Friday morning quick picks

I don’t have HBO, so I didn’t see the episode of Costas Now in which noted sportswriter Buzz Bissinger went off on Deadspin’s Will Leitch on the subject of blogging vs. journalism. I did (as who did not?) read/hear about Bissinger’s bizarrely agitated and profane rant, and thus when I was recently catching up on podcasts, I was intrigued to listen to what appeared to be Round II, in which Bissinger took on Nik Richie of on NPR’s weekly sports show, Only A Game.

Why on earth Only A Game would invite someone from TheDirty on the show is beyond me; I can’t see the value of the site, which, to put it charitably, lacks Deadspin’s cleverness and intelligence. Nonetheless, while I’d have preferred to see the conversation happen with the writer of a more worthy site, the conversation itself is good and Mr. Richie comes across as a reasoned, thoughtful writer. While Bissinger appears to have learned a little from his appearance on Costas Now, he is unable to resist dissolving into sputtering and apoplectic rage on the subject of blogging, and particularly sports blogging. Bill Littlefield, the host of Only A Game, skillfully moderates, and the segment is worth a listen. Only A Game also regularly features segments on horse racing, and not only during the Triple Crown season.

The Blood-Horse reports that the National Horsemen’s Benevolent and Protective Association will hold a forum on July 18th in Hershey, PA:

The…forum, titled “Welfare and Safety of the Horse—Where We Are and Where We Are Going”—will look at equine health and welfare from a practical perspective for
horsemen. The horsemen’s organization, with about 30 affiliates, also will
discuss medication and wagering-related economic issues during its

Part of a two-day convention, the event will also take into consideration any recommendations that emerge from this month’s Congressional hearings into horse racing.

I’m not going to pretend to understand the details of the economics behind New York State’s Off-Track Betting, but I will say that I have a hard time with OTB’s resistance to maintaining its current fees to the racing industry. It seems simple: OTB is making a profit entirely off the efforts of horses, trainers, jockeys, racetracks, etc. OTB then sets up shop and takes in the money. OK, maybe their current model isn’t profitable, but how can you sanely say that you shouldn’t pay generously the purveyors/creators of the very product off of which you’re making a profit?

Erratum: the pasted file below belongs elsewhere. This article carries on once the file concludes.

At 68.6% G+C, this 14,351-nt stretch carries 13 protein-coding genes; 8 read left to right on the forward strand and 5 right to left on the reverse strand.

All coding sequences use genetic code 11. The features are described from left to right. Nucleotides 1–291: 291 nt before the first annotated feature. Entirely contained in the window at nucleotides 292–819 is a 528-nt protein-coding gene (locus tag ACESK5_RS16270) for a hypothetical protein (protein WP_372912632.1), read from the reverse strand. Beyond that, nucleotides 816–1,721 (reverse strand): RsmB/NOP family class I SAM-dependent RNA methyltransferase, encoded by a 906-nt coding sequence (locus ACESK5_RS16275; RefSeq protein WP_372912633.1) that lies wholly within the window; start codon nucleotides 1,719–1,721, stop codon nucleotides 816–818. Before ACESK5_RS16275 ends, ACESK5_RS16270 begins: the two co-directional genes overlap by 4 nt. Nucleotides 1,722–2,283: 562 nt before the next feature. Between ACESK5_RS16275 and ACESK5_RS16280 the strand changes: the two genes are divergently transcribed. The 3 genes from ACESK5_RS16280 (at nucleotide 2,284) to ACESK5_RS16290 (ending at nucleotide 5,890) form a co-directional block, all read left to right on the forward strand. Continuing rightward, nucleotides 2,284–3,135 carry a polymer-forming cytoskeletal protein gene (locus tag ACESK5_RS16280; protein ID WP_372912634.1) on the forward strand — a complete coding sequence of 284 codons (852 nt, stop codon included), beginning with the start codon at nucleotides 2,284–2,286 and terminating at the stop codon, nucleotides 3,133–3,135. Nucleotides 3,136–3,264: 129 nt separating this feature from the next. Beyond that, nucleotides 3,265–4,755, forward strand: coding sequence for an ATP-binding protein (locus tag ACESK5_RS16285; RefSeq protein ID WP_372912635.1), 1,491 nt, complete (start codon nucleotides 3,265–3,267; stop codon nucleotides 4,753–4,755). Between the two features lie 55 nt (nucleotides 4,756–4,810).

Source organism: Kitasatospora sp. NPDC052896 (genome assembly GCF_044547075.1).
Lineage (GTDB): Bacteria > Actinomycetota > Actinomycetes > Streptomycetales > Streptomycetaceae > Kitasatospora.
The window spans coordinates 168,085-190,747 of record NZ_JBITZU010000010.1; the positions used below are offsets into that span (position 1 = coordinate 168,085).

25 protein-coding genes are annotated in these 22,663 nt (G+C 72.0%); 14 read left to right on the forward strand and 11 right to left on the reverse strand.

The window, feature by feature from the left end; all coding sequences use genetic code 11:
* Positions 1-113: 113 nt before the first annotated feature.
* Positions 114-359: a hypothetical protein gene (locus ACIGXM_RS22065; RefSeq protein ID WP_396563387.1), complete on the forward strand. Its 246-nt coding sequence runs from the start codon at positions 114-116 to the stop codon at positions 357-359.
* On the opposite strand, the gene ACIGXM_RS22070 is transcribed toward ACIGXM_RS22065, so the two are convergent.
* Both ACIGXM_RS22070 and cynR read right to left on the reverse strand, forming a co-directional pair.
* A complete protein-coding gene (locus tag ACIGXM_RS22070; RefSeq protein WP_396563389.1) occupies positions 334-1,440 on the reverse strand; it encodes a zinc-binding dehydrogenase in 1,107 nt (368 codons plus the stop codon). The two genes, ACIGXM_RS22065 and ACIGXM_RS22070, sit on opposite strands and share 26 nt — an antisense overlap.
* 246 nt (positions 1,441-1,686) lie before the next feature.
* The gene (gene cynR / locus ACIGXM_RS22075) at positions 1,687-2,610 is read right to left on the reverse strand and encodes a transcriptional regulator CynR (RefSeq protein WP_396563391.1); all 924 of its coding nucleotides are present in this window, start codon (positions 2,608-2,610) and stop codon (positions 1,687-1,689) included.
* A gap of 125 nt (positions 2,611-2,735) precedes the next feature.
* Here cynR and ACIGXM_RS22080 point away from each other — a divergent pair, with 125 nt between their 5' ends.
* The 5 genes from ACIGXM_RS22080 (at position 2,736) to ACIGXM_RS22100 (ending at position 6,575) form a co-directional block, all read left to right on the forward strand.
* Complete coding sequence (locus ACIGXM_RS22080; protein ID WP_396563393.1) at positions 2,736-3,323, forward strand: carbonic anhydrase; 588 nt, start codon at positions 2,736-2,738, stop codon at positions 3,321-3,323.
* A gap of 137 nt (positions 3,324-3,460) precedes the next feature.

On a more personal note, another academic year came to an end last night, and we successfully graduated another class of seniors. Best of luck to the class of 2008 and their families; we’ll miss you.

To celebrate, I’m headed to Saratoga. Mr. Saratoga Russell, I’m hoping to catch the workouts on Sunday morning…might your horse be out at some point?

One thought on “Friday morning quick picks

  1. I need to write this one stealthly, but there should be no question that it is absolutely insane and wrong that New York’s Byzantine OTB networks are not dismantled and reformed under the umbrella of NYRA. And, to my knowledge, no New York journalist (or blogger) has summoned the fortitude necessary to peel back the layers of politics, muscle and overall dysfunctional rot that act like slow-killing cancers on what should be the healthiest and most robust racing program in the country. Teresa’s point about the various New York OTBs couldn’t be more right or, to me, more obvious. The OTBs are attached to New York racing like a body infestation of ticks that do nothing but suck from the host. If the OTBs can’t make it under their present structure, which benefits them in every single way imaginable, then the entire stinking patronage hotel should be shut down. The best racing and government minds available need to come together and reinvent the entirety of off-track betting in the state and come up with a way that the lifeblood of the apparatus — the horses, the tracks, the horsemen, the jockeys, the owners, and, yes, the fans — are always the first to prosper from the money that comes in from betting shops around the state. That money should flow to and from the source rather than be diluted and dispersed. Every good engineer knows dams and diversions might harness and provide power and sustenance for those who take it, but the cost is often the very health of the mighty river. You see it all the time in this country of entitlement, where political self-preservation always trumps higher ideals and decisions that hurt those enjoying the good life in the short to the benefit of all in the long term — the inability and refusal to call for sacrifice and say, “Fellas, the party’s over.”

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